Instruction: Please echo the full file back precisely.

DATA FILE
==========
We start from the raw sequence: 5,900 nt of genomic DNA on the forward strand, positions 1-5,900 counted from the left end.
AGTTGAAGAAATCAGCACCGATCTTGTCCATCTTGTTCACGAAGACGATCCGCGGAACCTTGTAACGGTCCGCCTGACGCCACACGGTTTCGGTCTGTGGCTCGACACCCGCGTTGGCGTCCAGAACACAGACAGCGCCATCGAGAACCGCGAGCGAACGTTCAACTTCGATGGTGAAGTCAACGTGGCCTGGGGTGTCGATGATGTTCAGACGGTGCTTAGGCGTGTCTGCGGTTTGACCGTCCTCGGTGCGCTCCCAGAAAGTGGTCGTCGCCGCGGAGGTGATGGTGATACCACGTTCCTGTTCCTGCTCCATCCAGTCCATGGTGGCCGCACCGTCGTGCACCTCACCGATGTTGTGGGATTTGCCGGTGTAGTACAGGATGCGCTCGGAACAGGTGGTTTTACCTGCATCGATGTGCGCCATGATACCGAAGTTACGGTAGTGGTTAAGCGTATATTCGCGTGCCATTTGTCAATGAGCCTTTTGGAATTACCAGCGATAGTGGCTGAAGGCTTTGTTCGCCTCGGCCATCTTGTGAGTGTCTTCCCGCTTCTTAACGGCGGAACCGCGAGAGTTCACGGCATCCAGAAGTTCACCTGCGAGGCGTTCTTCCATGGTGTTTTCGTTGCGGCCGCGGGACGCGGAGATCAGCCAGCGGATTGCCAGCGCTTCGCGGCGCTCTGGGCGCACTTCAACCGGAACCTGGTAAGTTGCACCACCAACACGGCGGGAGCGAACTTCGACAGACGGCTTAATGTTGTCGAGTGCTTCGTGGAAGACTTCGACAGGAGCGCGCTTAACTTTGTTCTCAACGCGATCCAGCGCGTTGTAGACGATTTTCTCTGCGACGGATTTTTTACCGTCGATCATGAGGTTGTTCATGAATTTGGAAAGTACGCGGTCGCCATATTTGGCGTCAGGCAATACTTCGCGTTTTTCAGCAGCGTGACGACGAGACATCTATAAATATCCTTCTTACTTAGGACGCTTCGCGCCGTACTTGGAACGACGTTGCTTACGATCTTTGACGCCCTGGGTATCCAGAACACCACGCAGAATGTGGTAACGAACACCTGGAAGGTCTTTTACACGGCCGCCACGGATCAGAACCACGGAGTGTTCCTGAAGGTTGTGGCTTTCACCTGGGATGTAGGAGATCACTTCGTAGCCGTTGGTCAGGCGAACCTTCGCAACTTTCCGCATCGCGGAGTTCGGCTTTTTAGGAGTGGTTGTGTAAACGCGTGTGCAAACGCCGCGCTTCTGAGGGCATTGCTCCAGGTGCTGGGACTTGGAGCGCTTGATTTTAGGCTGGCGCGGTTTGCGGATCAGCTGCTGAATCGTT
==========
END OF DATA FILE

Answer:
We start from the raw sequence: 5,900 nt of genomic DNA on the forward strand, positions 1-5,900 counted from the left end.
AGTTGAAGAAATCAGCACCGATCTTGTCCATCTTGTTCACGAAGACGATCCGCGGAACCTTGTAACGGTCCGCCTGACGCCACACGGTTTCGGTCTGTGGCTCGACACCCGCGTTGGCGTCCAGAACACAGACAGCGCCATCGAGAACCGCGAGCGAACGTTCAACTTCGATGGTGAAGTCAACGTGGCCTGGGGTGTCGATGATGTTCAGACGGTGCTTAGGCGTGTCTGCGGTTTGACCGTCCTCGGTGCGCTCCCAGAAAGTGGTCGTCGCCGCGGAGGTGATGGTGATACCACGTTCCTGTTCCTGCTCCATCCAGTCCATGGTGGCCGCACCGTCGTGCACCTCACCGATGTTGTGGGATTTGCCGGTGTAGTACAGGATGCGCTCGGAACAGGTGGTTTTACCTGCATCGATGTGCGCCATGATACCGAAGTTACGGTAGTGGTTAAGCGTATATTCGCGTGCCATTTGTCAATGAGCCTTTTGGAATTACCAGCGATAGTGGCTGAAGGCTTTGTTCGCCTCGGCCATCTTGTGAGTGTCTTCCCGCTTCTTAACGGCGGAACCGCGAGAGTTCACGGCATCCAGAAGTTCACCTGCGAGGCGTTCTTCCATGGTGTTTTCGTTGCGGCCGCGGGACGCGGAGATCAGCCAGCGGATTGCCAGCGCTTCGCGGCGCTCTGGGCGCACTTCAACCGGAACCTGGTAAGTTGCACCACCAACACGGCGGGAGCGAACTTCGACAGACGGCTTAATGTTGTCGAGTGCTTCGTGGAAGACTTCGACAGGAGCGCGCTTAACTTTGTTCTCAACGCGATCCAGCGCGTTGTAGACGATTTTCTCTGCGACGGATTTTTTACCGTCGATCATGAGGTTGTTCATGAATTTGGAAAGTACGCGGTCGCCATATTTGGCGTCAGGCAATACTTCGCGTTTTTCAGCAGCGTGACGACGAGACATCTATAAATATCCTTCTTACTTAGGACGCTTCGCGCCGTACTTGGAACGACGTTGCTTACGATCTTTGACGCCCTGGGTATCCAGAACACCACGCAGAATGTGGTAACGAACACCTGGAAGGTCTTTTACACGGCCGCCACGGATCAGAACCACGGAGTGTTCCTGAAGGTTGTGGCTTTCACCTGGGATGTAGGAGATCACTTCGTAGCCGTTGGTCAGGCGAACCTTCGCAACTTTCCGCATCGCGGAGTTCGGCTTTTTAGGAGTGGTTGTGTAAACGCGTGTGCAAACGCCGCGCTTCTGAGGGCATTGCTCCAGGTGCTGGGACTTGGAGCGCTTGATTTTAGGCTGGCGCGGTTTGCGGATCAGCTGCTGAATCGTT